In 1962, two-time Oscar winner Bette Davis was appearing on Broadway in Tennessee Williams' The Night of the Iguana. Though she'd hoped 1950's All About Eve would reignite her career, she hadn't been offered many great film roles since, and instead was largely relegated to television guest appearances and the theater. But one night after a performance, Joan Crawford – another Oscar-winning former leading lady considered past her prime – visited backstage to offer Davis a revolutionary part in a brand-new picture. Crawford had been in Hollywood since her teens, but now well into her fifties, producers only seemed to want her playing mothers to younger stars – if they wanted her at all.
Throughout their careers, Crawford and Davis had famously hated each other, fighting over parts, over men, over establishing their place as powerful women in Hollywood. But now, director Robert Aldrich was ready to cast them together in the film adaptation of the suspense thriller What Ever Happened to Baby Jane?, a story of two reclusive former stars, sisters Jane and Blanche Hudson, who drive each other mad inside their Los Angeles home. The result was a campy classic that rode Psycho's success to establish horror as a viable genre, and solidified the caricatures of Davis and Crawford – over-acting has-beens who were miserable to watch and even more miserable to know – that persist to this day.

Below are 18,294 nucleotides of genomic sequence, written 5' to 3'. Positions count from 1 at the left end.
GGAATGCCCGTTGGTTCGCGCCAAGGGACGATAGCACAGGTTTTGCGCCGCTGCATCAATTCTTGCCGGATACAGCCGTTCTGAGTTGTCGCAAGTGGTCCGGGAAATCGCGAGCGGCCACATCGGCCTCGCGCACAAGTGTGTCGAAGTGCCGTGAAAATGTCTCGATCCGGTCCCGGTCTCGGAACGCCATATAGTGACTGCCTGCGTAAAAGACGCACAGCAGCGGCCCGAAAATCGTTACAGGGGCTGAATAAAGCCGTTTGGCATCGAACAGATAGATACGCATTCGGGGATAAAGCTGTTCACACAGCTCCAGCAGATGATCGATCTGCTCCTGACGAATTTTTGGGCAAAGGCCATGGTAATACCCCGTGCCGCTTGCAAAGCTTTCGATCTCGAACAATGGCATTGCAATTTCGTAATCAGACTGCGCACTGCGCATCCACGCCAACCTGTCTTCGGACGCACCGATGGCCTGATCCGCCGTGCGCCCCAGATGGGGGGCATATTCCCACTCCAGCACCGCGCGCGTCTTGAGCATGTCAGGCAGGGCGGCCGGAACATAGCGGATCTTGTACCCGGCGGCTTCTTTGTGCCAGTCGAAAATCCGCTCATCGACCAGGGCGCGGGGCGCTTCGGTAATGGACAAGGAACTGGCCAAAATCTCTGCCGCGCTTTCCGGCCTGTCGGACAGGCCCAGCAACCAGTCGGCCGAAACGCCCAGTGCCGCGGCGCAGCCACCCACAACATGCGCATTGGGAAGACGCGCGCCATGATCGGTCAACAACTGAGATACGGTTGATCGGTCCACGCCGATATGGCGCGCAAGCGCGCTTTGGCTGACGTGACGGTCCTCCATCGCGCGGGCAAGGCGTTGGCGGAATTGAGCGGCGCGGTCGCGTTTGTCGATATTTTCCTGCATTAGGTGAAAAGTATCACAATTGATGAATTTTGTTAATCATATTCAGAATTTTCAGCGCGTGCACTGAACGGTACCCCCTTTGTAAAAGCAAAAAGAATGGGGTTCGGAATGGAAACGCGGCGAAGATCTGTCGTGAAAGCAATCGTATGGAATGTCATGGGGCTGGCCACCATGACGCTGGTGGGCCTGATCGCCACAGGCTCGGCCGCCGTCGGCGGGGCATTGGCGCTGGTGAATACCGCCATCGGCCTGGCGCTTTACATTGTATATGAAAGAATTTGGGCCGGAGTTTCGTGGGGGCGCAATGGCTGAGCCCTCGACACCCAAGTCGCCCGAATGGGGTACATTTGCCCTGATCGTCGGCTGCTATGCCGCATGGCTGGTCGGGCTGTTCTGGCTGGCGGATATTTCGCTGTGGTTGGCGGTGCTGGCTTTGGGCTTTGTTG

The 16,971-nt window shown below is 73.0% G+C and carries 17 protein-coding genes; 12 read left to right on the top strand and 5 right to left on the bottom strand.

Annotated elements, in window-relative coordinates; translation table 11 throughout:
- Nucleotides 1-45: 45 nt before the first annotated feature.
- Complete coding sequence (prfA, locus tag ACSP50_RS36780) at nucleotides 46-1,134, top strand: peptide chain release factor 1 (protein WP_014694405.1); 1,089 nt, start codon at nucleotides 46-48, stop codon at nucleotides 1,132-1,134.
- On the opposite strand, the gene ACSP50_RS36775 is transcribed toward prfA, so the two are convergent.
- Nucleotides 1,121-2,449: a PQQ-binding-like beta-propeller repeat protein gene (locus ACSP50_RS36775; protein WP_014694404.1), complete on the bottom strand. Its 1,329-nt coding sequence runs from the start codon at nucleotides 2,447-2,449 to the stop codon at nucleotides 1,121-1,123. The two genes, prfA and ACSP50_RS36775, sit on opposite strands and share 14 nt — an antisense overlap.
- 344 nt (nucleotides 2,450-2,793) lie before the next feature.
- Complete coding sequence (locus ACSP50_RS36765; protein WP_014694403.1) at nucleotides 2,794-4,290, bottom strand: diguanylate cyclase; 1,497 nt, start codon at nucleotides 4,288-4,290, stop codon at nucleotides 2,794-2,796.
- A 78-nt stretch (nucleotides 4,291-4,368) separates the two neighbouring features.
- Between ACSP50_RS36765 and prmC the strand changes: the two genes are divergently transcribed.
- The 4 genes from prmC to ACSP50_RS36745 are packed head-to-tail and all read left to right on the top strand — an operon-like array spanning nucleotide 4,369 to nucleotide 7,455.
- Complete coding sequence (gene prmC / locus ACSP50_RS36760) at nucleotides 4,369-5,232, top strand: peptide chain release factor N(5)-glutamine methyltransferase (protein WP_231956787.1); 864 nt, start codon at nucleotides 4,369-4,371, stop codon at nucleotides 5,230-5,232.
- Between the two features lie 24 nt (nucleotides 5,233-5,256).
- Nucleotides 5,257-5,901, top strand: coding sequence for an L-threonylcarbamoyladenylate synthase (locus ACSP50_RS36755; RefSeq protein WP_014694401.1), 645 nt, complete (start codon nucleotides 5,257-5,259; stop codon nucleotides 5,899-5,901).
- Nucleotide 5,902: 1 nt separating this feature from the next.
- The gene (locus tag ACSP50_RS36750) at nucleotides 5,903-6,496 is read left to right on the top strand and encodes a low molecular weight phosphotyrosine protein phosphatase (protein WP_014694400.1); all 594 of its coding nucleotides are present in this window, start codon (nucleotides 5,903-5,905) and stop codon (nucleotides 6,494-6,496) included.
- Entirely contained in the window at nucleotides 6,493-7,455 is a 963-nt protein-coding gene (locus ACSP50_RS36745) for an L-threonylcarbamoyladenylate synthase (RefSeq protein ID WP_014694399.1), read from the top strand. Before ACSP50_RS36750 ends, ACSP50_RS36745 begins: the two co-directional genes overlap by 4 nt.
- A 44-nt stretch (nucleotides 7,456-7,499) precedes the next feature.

But Ryan Murphy's Feud: Bette and Joan, the first installment of his new anthology series that premieres this weekend on FX, just might change that. Rather than reinforce the public's view of Davis and Crawford (thin-skinned, drunken, mean) his production depicts the two as humans – and women – as well as larger-than-life stars they were. Much like how another Murphy series, last year's American Crime Story: The People vs. O.J. Simpson, gave Marcia Clark a second chance in the public eye, Feud takes a feminist lens to a story that had been largely reduced to satire.
In the new series, Susan Sarandon plays Davis, while longtime Murphy collaborator Jessica Lange plays Crawford. Neither comes off as an imitation – or worse, a drag performance – as they tell the story of how the Warner Bros. studio manipulated the stars on Baby Jane to create drama for the fan magazines, thus driving interest in the film to the point that it became an unexpected hit. Alfred Molina plays skirt-chasing director Robert Aldrich, a committed auteur forced to play by the rules of a ruthless system. Stanley Tucci's Jack Warner, head of the studio that was home to both Davis and Crawford for much of their careers, drips with misogyny as he drops lines like, "Scotch gets better when it ages – broads just get sour." And it's not just the boys who help propagate the system: Aldrich's assistant, Pauline Jacobson (played by The Americans' Alison Wright), writes a script for Crawford, but the star shoots her down because she's a woman – and gossip queen Hedda Hopper (played by Judy Davis) actively pits the stars against each other in the tabloids for her own gain. Nevertheless, for Crawford and Davis there's a kind of redemption. Instead of two aging crones who can't pause their jealousy long enough to say a decent word to each other, these are women surviving in a system that's been trying to dispose of them since the day they hit 40.